DCAU #30: Robin's Reckoning

IN THIS ONE... Robin's origin is told as he races Batman to take revenge on his parents' killer. (Two-parter)

CREDITS: Written by Randy Rogel; directed by Dick Sebast.

REVIEW: Robin's secret origin is well-known to comics aficionados, so it's all in the (re)telling. No problems here. Incapable of showing the Graysons' death "on camera" makes the production go for an evocative broken rope followed by universal shock at what just happened. Dick's parents become the first characters to die in an episode, if I'm not mistaken, even if we don't see the bodies. It's more horrific, but more subtle and sensitive as well (the episode also features what is obviously a prostitute being beaten up by her pimp, so we're definitely heading in a more adult direction). And so Dick has everything ripped away from him, losing parents AND extended family (Haley's Circus doesn't always get the credit it deserves as Dick's support system) when he's taken in by Bruce Wayne. The episode smartly draws parallels between the two heroes, not just that they were both orphaned by a criminal, but that they both have survivors' guilt, and that it's what fuels their crusade. There is also contrast, notably that there's never been a mention of Joe Chill, so the Waynes' killer is faceless, and Batman is denied that specific act of revenge. Robin's waited years for his, but it IS possible, and Tony Zucco is in reach. (My one small complaint is that Zucco is a bit low-level, crass and kind of dumb to play this role, but by Part 2's climax, I hardly had time to think about that.)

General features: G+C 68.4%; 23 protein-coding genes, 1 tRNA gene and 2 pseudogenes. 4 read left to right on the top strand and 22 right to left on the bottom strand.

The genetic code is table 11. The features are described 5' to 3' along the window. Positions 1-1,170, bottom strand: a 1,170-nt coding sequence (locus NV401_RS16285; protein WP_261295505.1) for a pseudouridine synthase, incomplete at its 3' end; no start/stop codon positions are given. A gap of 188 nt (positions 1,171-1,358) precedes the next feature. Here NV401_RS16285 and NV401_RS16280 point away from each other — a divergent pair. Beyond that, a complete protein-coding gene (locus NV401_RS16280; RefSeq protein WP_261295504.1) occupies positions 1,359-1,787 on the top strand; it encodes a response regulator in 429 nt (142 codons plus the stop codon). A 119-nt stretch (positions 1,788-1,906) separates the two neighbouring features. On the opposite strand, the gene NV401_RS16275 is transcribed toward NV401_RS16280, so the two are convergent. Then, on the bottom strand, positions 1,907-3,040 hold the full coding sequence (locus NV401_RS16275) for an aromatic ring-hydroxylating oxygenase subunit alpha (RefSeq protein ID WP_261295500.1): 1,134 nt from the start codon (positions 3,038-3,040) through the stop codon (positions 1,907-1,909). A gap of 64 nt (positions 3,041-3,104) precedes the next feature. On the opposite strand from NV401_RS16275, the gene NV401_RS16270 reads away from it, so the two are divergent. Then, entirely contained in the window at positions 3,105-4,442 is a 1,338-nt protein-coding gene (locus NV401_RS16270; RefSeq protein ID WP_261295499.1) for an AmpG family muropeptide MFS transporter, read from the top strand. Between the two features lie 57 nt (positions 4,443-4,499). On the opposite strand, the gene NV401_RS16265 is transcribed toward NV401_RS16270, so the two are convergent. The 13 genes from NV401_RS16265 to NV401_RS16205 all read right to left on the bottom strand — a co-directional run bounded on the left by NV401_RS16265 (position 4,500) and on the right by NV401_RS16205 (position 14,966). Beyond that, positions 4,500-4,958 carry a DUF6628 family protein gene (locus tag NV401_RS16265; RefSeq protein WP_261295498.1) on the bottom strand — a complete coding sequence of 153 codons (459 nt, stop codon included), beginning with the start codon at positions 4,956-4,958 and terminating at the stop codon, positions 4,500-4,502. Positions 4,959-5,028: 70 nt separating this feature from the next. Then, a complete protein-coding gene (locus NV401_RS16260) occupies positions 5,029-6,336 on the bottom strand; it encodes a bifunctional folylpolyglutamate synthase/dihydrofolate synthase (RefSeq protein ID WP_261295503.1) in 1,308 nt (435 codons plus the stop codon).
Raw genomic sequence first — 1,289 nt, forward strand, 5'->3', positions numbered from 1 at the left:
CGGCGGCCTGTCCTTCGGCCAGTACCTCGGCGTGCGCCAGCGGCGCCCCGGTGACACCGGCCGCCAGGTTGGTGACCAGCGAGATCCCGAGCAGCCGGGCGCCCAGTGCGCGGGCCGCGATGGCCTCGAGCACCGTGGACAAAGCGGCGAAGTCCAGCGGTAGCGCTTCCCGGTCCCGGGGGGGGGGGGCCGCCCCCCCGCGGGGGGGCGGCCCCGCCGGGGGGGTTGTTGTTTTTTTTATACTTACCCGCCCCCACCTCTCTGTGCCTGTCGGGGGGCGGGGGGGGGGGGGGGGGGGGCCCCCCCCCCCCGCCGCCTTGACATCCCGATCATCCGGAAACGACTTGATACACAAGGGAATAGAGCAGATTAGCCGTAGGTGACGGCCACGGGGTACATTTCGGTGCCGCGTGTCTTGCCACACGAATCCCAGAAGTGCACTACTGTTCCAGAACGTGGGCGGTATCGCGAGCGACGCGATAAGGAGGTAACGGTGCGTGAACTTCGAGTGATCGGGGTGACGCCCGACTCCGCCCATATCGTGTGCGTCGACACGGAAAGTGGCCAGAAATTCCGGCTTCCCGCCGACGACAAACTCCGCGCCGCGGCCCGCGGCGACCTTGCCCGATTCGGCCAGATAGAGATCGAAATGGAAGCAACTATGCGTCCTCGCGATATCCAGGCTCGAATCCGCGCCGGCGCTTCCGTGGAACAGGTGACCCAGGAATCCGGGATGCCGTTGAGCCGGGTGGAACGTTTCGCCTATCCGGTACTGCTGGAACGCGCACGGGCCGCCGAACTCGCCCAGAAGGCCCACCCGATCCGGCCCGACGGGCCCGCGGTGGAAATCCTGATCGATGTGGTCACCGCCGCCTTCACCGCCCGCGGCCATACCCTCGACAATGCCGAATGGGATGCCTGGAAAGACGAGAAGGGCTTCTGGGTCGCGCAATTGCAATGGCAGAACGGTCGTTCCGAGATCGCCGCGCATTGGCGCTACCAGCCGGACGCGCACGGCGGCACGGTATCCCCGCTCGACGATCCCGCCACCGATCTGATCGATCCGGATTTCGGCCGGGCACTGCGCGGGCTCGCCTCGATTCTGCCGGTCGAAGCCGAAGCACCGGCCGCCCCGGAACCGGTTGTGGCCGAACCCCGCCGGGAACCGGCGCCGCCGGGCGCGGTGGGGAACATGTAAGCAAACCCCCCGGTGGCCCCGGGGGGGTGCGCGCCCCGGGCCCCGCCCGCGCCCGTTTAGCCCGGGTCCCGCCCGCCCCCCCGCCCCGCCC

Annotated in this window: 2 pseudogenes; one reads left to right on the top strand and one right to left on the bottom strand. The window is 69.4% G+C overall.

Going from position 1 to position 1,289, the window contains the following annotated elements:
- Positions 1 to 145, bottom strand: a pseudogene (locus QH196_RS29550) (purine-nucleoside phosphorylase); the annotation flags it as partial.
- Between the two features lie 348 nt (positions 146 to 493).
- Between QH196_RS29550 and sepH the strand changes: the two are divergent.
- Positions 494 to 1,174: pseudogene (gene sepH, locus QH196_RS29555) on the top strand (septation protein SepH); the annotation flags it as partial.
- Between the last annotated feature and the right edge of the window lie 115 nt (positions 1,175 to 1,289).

Because while the past time frame has a lot to enjoy, including its fun clues that we've gone back in time (red-headed Gordon, patrolman Bullock, no-oval Batman, and Stromwell in charge of Gotham's underworld), it's how the story culminates in the present that leaves the best mark. Roommate walked into the room near the end of Part 2, and her immediate reaction was that "Robin is a badass!". Dick on a motorcycle is, simply put, the coolest. He totally deserves the Akira tribute. We get some nice action beats - Part 2 makes use of a far better animation studio - like Batman falling through the ceiling and not forgetting to limp from then on, and a merry-go-round shoot-out, but when Robin grabs Zucco by the scruf of the neck, drags him with his bike to the end of the pier, and threatens to throw him off... well... That's where he's really tested.